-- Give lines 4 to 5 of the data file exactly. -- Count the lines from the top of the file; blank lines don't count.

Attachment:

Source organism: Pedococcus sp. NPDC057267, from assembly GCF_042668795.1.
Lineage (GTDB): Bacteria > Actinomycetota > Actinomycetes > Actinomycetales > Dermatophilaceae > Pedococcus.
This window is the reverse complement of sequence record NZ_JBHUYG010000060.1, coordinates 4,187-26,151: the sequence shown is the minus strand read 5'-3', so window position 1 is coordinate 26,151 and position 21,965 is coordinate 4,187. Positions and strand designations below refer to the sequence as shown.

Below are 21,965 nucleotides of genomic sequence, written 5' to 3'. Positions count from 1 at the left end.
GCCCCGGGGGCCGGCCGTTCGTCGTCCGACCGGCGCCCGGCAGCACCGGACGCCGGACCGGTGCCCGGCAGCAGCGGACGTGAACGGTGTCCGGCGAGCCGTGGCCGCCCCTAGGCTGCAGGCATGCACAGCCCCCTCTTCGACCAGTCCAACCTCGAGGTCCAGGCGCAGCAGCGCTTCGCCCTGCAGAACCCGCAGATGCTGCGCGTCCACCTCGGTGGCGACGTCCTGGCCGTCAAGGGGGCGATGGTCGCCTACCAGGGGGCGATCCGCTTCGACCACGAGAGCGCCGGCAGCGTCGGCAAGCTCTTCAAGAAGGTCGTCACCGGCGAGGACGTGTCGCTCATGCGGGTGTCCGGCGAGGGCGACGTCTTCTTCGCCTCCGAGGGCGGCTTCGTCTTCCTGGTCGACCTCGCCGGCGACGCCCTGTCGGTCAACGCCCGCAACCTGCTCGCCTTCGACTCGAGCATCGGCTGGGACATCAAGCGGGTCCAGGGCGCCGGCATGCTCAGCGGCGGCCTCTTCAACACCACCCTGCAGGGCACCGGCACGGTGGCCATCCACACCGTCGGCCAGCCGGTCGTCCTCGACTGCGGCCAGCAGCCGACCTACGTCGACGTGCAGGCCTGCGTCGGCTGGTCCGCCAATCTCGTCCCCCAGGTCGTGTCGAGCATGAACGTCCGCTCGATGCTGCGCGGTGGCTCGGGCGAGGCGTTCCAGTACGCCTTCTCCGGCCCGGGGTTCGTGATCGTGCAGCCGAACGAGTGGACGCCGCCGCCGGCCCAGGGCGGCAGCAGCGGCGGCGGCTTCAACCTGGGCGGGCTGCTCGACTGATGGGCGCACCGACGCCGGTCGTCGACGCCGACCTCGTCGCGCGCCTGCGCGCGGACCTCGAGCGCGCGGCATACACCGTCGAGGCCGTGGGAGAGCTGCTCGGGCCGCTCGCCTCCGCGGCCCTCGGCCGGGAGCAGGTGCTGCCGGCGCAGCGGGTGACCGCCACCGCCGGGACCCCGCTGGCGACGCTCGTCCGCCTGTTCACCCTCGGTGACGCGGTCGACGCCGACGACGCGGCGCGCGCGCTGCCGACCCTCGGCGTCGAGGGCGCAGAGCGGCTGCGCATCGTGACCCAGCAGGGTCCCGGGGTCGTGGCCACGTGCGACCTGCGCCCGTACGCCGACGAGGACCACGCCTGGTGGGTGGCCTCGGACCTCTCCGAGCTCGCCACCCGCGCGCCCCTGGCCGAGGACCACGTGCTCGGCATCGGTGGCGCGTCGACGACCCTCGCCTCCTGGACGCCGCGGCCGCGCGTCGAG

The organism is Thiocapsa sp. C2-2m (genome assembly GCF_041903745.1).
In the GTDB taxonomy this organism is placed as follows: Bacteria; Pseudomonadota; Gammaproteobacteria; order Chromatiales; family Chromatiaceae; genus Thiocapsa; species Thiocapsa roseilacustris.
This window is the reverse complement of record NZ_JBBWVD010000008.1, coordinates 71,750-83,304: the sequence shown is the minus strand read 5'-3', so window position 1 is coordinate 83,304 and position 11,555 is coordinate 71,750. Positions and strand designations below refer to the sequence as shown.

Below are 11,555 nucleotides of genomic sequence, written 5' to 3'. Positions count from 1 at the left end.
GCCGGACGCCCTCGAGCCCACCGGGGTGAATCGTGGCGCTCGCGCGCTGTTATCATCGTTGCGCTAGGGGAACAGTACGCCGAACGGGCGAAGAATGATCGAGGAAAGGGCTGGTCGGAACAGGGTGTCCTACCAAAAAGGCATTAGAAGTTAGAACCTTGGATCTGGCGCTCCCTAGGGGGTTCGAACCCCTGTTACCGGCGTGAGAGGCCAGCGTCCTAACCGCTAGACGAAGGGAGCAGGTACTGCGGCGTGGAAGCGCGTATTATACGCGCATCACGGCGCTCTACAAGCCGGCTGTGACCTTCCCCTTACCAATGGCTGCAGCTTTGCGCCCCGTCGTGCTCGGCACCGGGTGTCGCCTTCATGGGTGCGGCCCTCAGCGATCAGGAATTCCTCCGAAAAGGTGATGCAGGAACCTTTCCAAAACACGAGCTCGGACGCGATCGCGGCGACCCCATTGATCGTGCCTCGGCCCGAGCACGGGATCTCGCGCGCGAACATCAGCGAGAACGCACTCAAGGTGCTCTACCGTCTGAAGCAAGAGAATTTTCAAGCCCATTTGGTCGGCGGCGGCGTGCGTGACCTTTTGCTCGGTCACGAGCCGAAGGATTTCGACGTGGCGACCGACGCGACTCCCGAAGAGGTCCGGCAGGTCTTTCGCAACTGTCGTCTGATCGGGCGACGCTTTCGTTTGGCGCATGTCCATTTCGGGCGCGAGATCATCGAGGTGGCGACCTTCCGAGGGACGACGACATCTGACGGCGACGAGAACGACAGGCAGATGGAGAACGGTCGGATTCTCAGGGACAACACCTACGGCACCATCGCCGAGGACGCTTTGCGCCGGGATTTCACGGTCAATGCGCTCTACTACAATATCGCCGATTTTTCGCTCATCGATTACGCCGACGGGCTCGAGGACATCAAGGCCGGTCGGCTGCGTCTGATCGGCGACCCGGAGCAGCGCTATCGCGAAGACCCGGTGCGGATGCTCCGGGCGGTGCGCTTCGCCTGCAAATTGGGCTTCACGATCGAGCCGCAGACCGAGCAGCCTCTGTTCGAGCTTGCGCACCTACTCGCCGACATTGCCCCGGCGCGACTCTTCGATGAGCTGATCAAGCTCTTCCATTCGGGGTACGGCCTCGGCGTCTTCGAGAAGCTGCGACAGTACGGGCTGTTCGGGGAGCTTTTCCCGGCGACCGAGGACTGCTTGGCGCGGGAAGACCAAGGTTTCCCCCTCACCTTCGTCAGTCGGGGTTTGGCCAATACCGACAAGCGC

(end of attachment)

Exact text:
Below are 21,965 nucleotides of genomic sequence, written 5' to 3'. Positions count from 1 at the left end.
GCCCCGGGGGCCGGCCGTTCGTCGTCCGACCGGCGCCCGGCAGCACCGGACGCCGGACCGGTGCCCGGCAGCAGCGGACGTGAACGGTGTCCGGCGAGCCGTGGCCGCCCCTAGGCTGCAGGCATGCACAGCCCCCTCTTCGACCAGTCCAACCTCGAGGTCCAGGCGCAGCAGCGCTTCGCCCTGCAGAACCCGCAGATGCTGCGCGTCCACCTCGGTGGCGACGTCCTGGCCGTCAAGGGGGCGATGGTCGCCTACCAGGGGGCGATCCGCTTCGACCACGAGAGCGCCGGCAGCGTCGGCAAGCTCTTCAAGAAGGTCGTCACCGGCGAGGACGTGTCGCTCATGCGGGTGTCCGGCGAGGGCGACGTCTTCTTCGCCTCCGAGGGCGGCTTCGTCTTCCTGGTCGACCTCGCCGGCGACGCCCTGTCGGTCAACGCCCGCAACCTGCTCGCCTTCGACTCGAGCATCGGCTGGGACATCAAGCGGGTCCAGGGCGCCGGCATGCTCAGCGGCGGCCTCTTCAACACCACCCTGCAGGGCACCGGCACGGTGGCCATCCACACCGTCGGCCAGCCGGTCGTCCTCGACTGCGGCCAGCAGCCGACCTACGTCGACGTGCAGGCCTGCGTCGGCTGGTCCGCCAATCTCGTCCCCCAGGTCGTGTCGAGCATGAACGTCCGCTCGATGCTGCGCGGTGGCTCGGGCGAGGCGTTCCAGTACGCCTTCTCCGGCCCGGGGTTCGTGATCGTGCAGCCGAACGAGTGGACGCCGCCGCCGGCCCAGGGCGGCAGCAGCGGCGGCGGCTTCAACCTGGGCGGGCTGCTCGACTGATGGGCGCACCGACGCCGGTCGTCGACGCCGACCTCGTCGCGCGCCTGCGCGCGGACCTCGAGCGCGCGGCATACACCGTCGAGGCCGTGGGAGAGCTGCTCGGGCCGCTCGCCTCCGCGGCCCTCGGCCGGGAGCAGGTGCTGCCGGCGCAGCGGGTGACCGCCACCGCCGGGACCCCGCTGGCGACGCTCGTCCGCCTGTTCACCCTCGGTGACGCGGTCGACGCCGACGACGCGGCGCGCGCGCTGCCGACCCTCGGCGTCGAGGGCGCAGAGCGGCTGCGCATCGTGACCCAGCAGGGTCCCGGGGTCGTGGCCACGTGCGACCTGCGCCCGTACGCCGACGAGGACCACGCCTGGTGGGTGGCCTCGGACCTCTCCGAGCTCGCCACCCGCGCGCCCCTGGCCGAGGACCACGTGCTCGGCATCGGTGGCGCGTCGACGACCCTCGCCTCCTGGACGCCGCGGCCGCGCGTCGAG